At the strike of 10, it struck me that I would miss the train to Belgrade. Panic—a flash of yellow. The most official looking man in the entire station, his credentials evidenced by his neon traffic vest, walked into the corner of my eye. The next thing he knew:
«JÓ NAPOT JÓ NAPOT WHERE IS THE TRAIN TO BEOGRAD»
A cold scowl told me that he was not a customer service rep, let alone an Anglophone, but the desperation in my voice must have tugged at some cord for sympathy far beneath his yellow vest.
“Beograd? Beograd?” I repeated, making no effort to conceal hysteria.
He reluctantly pulled from his pocket a blue screen, a miniature version of the one at the center of Keleti. 10:01. He scrolled through it calmly, casually, painfully slow. 10:02. He looked up. Turning his head to the tracks, he pointed across them, past them, to their farthest end.
In a split second of calculation, I saw only one solution to the situation. I pointed across the tracks and mimed the 100 meter dash.
He cut me off with an emphatic “NO!” and swept his arm around the station in the shape of a U. The only option was to go around.
Do or die. I bolted.
Within 10 seconds of my 400 meter dash, I knew that adrenaline and resolve would not mask the pain of this maniacal race. While my mind was set on Belgrade, my body lagged behind in Paris, where three months of cheese and Metro rides had rendered it languid and pudgy. To boot, I lugged a knapsack filled with ten-days-worth of personal effects. A split tore through my gut with each stride. Then a split tore through my knapsack as well. A clatter behind me—my hairbrush! Leave it! Bystander shouts alerted that my clothes were also being offered to Keleti, sacrifices to please the god of transportation. I slapped my hand to my back and pumped my only arm. Careening past the blue screen at the center of the station, I looked for the Beograd listing. A “13” had replaced the “4” in the platform box. I cast a mental finger at the station’s sky.
I did not know that the straightaway along the east end of Keleti would be the home stretch of my college running career. If I had, perhaps the tears in my eyes would have stemmed from nostalgia instead of excruciation. The gasps, from heartbreak, not heart attack. But probably not, because my final home stretch was a true home stretch. If you have time to summon emotion during the final sprint of a race, you are not running hard enough to be racing. Monomania takes control. You don’t feel the chiggers gnawing at your ankles or hear the kefir bottle splatter on the cement or notice that a $150 tube of ointment slipped irretrievably onto the train tracks. All you can see, think, or do is Platform 13. And if you get there in time, you win.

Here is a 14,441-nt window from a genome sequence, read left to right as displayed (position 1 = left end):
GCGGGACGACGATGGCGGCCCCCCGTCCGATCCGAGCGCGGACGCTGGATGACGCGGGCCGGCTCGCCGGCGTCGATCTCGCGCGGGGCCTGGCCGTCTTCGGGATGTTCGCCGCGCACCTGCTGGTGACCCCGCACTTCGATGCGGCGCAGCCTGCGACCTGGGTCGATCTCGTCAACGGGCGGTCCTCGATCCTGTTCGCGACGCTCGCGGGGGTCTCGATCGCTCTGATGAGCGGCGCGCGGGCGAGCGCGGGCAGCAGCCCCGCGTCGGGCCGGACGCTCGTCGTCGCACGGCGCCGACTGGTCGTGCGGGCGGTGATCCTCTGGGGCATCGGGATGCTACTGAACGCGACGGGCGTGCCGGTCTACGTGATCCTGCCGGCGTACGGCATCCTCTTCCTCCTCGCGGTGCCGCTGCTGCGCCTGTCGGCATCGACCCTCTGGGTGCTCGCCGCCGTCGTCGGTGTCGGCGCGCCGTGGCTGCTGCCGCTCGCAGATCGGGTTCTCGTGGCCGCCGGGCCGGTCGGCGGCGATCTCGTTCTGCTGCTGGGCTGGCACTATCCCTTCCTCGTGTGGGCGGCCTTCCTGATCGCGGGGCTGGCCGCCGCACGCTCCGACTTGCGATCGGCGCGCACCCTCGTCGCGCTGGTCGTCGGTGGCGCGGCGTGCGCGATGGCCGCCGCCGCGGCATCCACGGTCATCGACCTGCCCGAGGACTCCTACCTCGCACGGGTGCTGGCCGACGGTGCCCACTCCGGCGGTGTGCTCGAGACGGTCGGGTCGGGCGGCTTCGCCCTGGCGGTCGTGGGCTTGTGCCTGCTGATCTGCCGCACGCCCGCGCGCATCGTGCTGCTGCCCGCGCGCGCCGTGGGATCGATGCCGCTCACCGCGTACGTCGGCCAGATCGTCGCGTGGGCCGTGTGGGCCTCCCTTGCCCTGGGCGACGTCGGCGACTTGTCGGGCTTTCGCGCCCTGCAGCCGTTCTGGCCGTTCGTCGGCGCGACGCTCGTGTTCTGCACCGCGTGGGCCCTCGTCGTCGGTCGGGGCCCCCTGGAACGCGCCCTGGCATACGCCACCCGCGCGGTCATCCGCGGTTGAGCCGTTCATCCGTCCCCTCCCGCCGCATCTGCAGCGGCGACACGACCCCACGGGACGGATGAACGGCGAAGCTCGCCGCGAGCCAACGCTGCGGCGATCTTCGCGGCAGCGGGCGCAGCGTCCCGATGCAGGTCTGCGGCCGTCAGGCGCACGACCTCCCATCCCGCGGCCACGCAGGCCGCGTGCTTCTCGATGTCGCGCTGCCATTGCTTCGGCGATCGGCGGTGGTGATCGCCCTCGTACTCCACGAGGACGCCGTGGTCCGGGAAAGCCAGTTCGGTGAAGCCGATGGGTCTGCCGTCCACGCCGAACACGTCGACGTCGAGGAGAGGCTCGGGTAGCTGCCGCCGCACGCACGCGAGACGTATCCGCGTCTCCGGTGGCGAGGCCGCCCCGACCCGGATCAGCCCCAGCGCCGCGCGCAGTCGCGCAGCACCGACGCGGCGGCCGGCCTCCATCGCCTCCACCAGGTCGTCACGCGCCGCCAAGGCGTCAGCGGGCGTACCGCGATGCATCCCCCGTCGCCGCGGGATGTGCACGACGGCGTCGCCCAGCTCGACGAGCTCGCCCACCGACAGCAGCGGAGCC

A final trip, a final bound, and I was on! I flung myself at the closest seat and clung to it fast. But the adrenaline couldn’t dissipate yet. Panic whipped my head around as laughter sounded from the back of the empty car. There, a swarthy Hungarian, 16oz beer can in hand, overcome by mirth. Something told me—the pierce of his eyes, that supernal smile—that he had watched my entire race from the comfort of that conductor’s chair.
Like flies to wanton boys are we to the gods. They kill us for their sport.
Panic flipped to victorious frisson. I had beat him to the train. Fate was still chasing Platform 13, but I was headed to Belgrade.
The long ride
In true Eastern European fashion, the train to Belgrade did not depart at 10:05. It departed at 10:25. But out of pride, I stayed steadfast in my seat, forgoing the opportunity to retrieve my rip-off cortisone cream from the platform. Now there was no telling when we would depart, and my race would have been in vain if I missed the train for anything.
The train car was almost empty, but Providence, as if apologizing for the morning, placed a kindred spirit across the aisle from me. His name was Sasha, and he too was traveling to Belgrade on the idylls of youth—to visit an old chess teacher. But our introductions were interrupted by the swarthy Hungarian, who, it soon became evident, was decently drunk for ten in the morning.
“Join me!” He beckoned to the seats around him. “Do you drink?”
Beer was not needed to ease into conversation. Matyas, as he introduced himself, was full of ideas and eager to share them. He possessed a tendency to interrupt others, and sometimes even himself, with a burst of profound divination. It would go something like this:
“So tell me about yourself! Where are you from! Americans, eh? And students! Of what? Of history! ACH! HISTORY! History is a dangerous, dangerous subject, let me tell YOU! Hungarians love their history. But history is just a story, no truth to it. The truth is that history is what the government wants you to believe. Other countries don’t believe that our history is our history. This might be true...but let me tell YOU! You can’t trust other countries. You were smart to take the day train because Serbs will rob you on the night train. And remember, men can be animals.”
He nodded wisely and took a long swig of beer. Some might call Matyas a visionary. Beneath us we felt the train roll to life.